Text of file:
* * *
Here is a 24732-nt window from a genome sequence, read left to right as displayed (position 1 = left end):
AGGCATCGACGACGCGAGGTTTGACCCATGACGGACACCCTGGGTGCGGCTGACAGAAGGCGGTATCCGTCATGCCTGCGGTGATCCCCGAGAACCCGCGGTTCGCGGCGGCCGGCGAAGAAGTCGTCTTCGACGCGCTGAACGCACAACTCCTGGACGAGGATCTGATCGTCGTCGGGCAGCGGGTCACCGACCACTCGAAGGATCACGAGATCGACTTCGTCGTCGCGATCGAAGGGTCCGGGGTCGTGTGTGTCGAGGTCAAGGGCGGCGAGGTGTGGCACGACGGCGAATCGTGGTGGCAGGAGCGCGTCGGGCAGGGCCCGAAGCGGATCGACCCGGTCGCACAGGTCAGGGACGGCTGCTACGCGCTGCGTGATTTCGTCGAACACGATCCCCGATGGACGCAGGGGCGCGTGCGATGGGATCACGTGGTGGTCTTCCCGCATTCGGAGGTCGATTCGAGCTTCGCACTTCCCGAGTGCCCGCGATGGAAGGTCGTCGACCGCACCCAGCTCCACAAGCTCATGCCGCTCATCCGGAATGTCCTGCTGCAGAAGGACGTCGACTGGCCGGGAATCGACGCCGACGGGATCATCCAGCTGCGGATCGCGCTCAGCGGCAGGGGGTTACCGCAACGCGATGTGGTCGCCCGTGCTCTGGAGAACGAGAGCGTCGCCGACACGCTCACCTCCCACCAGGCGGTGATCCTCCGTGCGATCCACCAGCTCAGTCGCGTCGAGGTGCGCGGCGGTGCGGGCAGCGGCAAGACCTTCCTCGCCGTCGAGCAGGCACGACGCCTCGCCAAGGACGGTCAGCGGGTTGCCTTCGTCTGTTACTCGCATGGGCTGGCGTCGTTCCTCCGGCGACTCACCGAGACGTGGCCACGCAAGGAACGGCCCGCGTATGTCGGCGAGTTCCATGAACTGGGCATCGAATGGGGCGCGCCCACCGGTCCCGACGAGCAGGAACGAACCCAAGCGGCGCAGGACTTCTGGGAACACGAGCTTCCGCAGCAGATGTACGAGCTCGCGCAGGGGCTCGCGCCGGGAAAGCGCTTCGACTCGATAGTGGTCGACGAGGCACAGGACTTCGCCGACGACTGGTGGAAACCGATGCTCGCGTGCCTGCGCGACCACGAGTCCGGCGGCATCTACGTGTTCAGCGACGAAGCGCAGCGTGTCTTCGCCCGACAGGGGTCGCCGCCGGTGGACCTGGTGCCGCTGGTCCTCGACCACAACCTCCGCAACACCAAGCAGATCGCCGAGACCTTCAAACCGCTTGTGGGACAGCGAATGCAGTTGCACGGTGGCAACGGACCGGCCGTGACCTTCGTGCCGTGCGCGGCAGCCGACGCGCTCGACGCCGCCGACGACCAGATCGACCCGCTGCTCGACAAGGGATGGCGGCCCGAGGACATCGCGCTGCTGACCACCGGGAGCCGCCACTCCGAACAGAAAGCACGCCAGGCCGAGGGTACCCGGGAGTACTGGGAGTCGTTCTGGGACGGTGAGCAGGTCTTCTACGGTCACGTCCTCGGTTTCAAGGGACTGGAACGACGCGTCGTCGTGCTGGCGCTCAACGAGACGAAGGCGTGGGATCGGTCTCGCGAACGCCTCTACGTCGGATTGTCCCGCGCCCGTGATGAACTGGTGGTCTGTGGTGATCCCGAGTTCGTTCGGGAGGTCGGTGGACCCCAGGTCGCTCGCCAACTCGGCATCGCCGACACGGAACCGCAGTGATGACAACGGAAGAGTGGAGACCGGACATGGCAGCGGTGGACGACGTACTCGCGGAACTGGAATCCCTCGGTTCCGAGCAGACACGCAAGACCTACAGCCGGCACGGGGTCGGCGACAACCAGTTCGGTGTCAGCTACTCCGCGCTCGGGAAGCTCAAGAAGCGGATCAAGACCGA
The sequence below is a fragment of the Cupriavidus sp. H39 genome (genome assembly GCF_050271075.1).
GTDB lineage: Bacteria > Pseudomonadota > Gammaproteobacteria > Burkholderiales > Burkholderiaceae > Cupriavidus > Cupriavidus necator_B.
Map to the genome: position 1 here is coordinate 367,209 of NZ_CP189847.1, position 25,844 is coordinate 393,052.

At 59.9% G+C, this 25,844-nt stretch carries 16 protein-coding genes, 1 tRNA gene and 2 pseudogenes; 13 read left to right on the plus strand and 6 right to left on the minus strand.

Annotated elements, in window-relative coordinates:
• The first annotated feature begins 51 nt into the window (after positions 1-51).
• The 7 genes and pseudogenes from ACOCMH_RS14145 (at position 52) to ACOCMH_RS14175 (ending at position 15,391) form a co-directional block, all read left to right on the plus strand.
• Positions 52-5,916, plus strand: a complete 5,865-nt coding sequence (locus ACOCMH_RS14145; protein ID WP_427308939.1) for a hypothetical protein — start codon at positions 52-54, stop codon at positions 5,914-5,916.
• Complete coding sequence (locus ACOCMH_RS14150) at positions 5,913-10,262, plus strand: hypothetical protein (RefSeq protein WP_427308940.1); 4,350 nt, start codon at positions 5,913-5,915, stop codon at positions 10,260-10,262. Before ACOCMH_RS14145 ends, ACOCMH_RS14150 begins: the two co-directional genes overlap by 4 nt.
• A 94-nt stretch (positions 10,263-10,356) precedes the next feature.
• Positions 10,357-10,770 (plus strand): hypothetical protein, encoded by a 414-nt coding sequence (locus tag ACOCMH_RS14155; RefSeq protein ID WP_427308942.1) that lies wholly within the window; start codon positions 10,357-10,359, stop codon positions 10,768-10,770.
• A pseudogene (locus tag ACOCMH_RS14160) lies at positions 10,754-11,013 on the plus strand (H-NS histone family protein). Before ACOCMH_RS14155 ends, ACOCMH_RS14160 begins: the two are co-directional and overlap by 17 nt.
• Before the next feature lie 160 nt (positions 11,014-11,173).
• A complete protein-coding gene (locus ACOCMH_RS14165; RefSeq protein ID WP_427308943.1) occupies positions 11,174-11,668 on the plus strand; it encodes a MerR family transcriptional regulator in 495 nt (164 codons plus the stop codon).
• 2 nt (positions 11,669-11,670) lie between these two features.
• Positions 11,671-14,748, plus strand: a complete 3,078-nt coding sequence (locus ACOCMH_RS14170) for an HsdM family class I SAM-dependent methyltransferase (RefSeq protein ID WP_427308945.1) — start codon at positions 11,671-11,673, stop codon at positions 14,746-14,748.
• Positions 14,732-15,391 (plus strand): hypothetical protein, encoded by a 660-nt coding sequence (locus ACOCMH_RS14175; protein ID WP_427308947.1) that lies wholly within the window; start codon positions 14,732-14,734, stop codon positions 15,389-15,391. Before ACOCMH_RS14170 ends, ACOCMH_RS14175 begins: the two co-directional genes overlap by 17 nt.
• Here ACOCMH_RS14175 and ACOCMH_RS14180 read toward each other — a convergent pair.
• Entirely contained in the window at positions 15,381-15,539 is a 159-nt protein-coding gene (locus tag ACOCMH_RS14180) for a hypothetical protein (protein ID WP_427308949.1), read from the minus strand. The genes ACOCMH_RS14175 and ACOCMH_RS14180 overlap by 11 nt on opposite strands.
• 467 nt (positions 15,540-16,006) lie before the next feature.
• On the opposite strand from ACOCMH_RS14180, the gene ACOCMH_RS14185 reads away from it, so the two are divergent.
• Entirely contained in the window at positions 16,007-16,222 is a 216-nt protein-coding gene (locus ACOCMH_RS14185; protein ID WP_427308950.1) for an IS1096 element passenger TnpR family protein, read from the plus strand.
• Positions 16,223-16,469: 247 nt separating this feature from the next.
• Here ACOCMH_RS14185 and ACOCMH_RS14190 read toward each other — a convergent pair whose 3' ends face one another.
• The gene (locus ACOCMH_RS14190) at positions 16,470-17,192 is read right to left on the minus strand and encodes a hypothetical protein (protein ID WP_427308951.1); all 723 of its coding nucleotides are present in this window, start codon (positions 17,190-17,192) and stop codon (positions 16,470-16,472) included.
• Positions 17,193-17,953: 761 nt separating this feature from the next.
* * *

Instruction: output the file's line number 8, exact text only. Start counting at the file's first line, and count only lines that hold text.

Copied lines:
• The first annotated feature begins 51 nt into the window (after positions 1-51).